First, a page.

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Carlos Arechiga v. Dolores Press

February 7, 2011


(Los Angeles County Super. Ct. No. BC380124) APPEAL from a judgment of the Superior Court of Los Angeles County. Aurelio Munoz, Judge. Affirmed.

The opinion of the court was delivered by: Rubin, J.


Carlos Arechiga appeals from the court's judgment dismissing his complaint seeking payment of additional overtime wages from his former employer, Dolores Press, Inc. We affirm.


Appellant Carlos Arechiga began working as a janitor for respondent Dolores Press, Inc. ("Employer"), in January 2000. Arechiga and Employer orally agreed he would work eleven hours a day, six days a week, for a total of 66 hours per week. Because Arechiga was a nonexempt employee under labor law, they agreed his work-schedule meant he earned 26 hours of overtime pay each week. By agreement, Employer paid Arechiga $880 a week.

In October 2003, Arechiga and Employer signed a written "Employment Separation Agreement," followed that same day by a written "Employment Agreement" which they both signed. Apparently, Employer directed that they enter into a written agreement in order to institute privacy safeguards for members of a religious body affiliated with Employer. Other than adding privacy provisions, the written employment agreement did not change the terms of Arechiga's employment. The written agreement stated "Employee shall be paid a salary/wage of $880.00"; the word "salary" was circled, which we indicate with a box, and the dollar amount was filled in by hand.

Three years later in September 2006, Employer terminated Arechiga. In November 2007, Arechiga filed a complaint alleging multiple causes of action against Employer. Except for a cause of action for unfair business practices (Bus. & Prof. Code, § 17200 et seq.), Arechiga eventually dismissed, or the court summarily adjudicated and dismissed, all of Arechiga's causes of action, leaving for trial only his unfair business practice claim.*fn1 Arechiga predicated that claim on his contention that Labor Code section 515 governed his employment agreement. Citing subdivision (d) of that statute, Arechiga asserted the court must find that his salary of $880 compensated him only for a regular 40-hour work-week at an imputed base pay of $22 per hour ($880 40 hours), and did not include his regularly scheduled 26 hours of overtime. Subdivision (d) states:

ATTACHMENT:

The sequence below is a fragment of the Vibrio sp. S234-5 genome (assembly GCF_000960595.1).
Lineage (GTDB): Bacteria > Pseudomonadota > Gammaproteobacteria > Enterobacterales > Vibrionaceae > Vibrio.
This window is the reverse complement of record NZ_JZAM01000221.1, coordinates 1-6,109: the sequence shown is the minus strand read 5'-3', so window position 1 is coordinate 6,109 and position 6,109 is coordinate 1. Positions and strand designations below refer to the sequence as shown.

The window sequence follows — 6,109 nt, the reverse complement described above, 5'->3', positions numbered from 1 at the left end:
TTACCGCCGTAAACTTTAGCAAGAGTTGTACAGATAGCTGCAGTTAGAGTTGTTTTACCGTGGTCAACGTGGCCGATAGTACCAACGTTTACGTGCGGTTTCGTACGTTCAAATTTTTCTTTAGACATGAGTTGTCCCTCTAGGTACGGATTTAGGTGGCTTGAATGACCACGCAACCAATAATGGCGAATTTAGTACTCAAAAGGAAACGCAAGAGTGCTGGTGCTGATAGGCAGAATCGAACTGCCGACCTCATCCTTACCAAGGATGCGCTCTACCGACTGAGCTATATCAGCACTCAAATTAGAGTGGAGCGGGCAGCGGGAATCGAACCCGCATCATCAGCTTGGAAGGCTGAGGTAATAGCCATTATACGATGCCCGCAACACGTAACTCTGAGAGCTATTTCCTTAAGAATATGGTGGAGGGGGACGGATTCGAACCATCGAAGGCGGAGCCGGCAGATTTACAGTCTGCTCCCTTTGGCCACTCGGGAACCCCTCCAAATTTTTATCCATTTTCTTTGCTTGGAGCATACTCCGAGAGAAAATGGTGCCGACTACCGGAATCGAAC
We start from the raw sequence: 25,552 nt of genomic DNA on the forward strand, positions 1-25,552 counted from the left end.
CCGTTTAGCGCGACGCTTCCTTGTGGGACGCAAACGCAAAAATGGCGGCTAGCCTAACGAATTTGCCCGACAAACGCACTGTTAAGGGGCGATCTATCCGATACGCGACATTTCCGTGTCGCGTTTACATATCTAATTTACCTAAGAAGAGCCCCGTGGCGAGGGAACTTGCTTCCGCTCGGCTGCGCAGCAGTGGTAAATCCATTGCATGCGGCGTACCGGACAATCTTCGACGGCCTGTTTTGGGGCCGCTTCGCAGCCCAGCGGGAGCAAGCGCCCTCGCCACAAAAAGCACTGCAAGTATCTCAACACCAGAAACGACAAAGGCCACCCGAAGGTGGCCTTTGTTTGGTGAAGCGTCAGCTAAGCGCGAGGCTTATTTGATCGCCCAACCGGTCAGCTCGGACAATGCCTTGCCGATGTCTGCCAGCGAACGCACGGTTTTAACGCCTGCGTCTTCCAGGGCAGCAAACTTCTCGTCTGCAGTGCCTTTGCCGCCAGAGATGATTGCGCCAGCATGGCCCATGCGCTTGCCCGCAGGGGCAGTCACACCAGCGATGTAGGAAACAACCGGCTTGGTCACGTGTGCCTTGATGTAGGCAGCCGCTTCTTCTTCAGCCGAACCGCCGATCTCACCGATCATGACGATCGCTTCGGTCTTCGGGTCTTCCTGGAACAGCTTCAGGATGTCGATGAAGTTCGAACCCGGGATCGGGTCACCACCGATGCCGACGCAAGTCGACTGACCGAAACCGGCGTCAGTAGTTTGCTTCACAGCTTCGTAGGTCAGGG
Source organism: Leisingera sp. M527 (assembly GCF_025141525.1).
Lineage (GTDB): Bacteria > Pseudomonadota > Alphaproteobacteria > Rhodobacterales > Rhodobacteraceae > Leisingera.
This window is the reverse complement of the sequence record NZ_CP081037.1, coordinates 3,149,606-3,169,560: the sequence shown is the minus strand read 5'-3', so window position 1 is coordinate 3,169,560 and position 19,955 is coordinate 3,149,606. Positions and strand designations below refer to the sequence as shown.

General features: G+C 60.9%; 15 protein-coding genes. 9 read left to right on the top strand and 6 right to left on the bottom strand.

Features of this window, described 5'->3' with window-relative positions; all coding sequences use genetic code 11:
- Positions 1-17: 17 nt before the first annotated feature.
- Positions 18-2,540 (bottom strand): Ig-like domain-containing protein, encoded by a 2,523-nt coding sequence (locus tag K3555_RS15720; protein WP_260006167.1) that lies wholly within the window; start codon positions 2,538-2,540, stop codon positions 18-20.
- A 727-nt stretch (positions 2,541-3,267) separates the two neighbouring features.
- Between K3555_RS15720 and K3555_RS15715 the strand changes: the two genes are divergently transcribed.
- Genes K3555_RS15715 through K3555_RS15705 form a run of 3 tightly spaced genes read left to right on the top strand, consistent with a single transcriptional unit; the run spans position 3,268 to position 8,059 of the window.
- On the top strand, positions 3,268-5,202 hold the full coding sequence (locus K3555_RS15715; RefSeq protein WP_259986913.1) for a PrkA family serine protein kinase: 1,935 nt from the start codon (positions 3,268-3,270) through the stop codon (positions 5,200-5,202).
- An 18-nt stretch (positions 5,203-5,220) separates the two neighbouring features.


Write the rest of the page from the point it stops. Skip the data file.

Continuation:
"For the purpose of computing the overtime rate of compensation required to be paid to a nonexempt full-time salaried employee, the employee's regular hourly rate shall be 1/40th of the employee's weekly salary." (Lab. Code, § 515, subd. (d).)

Thus, according to Arechiga, Employer owed him for the three years at issue in the complaint overtime pay equal to 1.5 times his hourly base pay for his regularly scheduled 26 hours of weekly overtime.*fn2 (Lab. Code, § 511 [overtime pay shall be 1.5 times base pay].) Employer disagreed. It asserted that California's "explicit mutual wage agreement" doctrine applied. Under that doctrine, an employer and employee may lawfully agree to a guaranteed fixed salary so long as the employer pays the employee for all overtime at least one and one-half times the employee's basic rate.

The court entered judgment for Employer. The court found that an explicit mutual wage agreement existed between Arechiga and Employer under which Arechiga's fixed salary of $880 lawfully compensated him for both his regular and overtime work based on a regular hourly wage of $11.14 and an hourly overtime wage of $16.71. In finding for Employer, the court rejected Arechiga's assertion that Labor Code section 515, subdivision (d), outlawed explicit mutual wage agreements. This appeal followed.


1. Substantial Evidence of Explicit Mutual Wage Agreement

The trial court found substantial evidence that Arechiga and Employer had entered into an explicit mutual wage agreement. (See Espinoza v. Classic Pizza, Inc. (2003) 114 Cal.App.4th 968, 974; Ghory v. Al-Lahham (1989) 209 Cal.App.3d 1487, 1491.) An explicit mutual wage agreement "requires an agreement which specifies the basic hourly rate of compensation upon which the guaranteed salary is based before the work is performed, and the employee must be paid at least one and one-half times the agreed-upon rate for hours in excess of forty." (Ghory at p. 1491.) The trial court explained in its statement of decision:

"Under California law, when there is an explicit mutual wage agreement between the parties, even a fixed salary like the one [Arechiga] received serves to adequately compensate him for both overtime and regular pay. . . . In order to establish an explicit, mutual wage agreement, [Employer] was required to show that the parties entered into an agreement that specified (1) the days that [Arechiga] would work each week; (2) the number of hours [Arechiga] would work each day; (3) that [Arechiga] would be paid a guaranteed salary of a specific amount; (4) that [Arechiga] was told the basic hourly rate upon which his salary was based; (5) that [Arechiga] was told his salary covered both his regular and overtime hours; and (6) the agreement must have been reached before the work was performed. [Employer] has met its burden. [¶] The first three elements of the explicit, mutual wage agreement were stipulated to by the parties in their joint trial statement and read into the record as evidence. It was stipulated that an oral agreement was reached between the parties, wherein [Arechiga] would work Monday through Saturday, 11 hours a day, and for these hours he would receive a guaranteed salary of $880 per week. [¶] The last three elements were overwhelmingly established through ...

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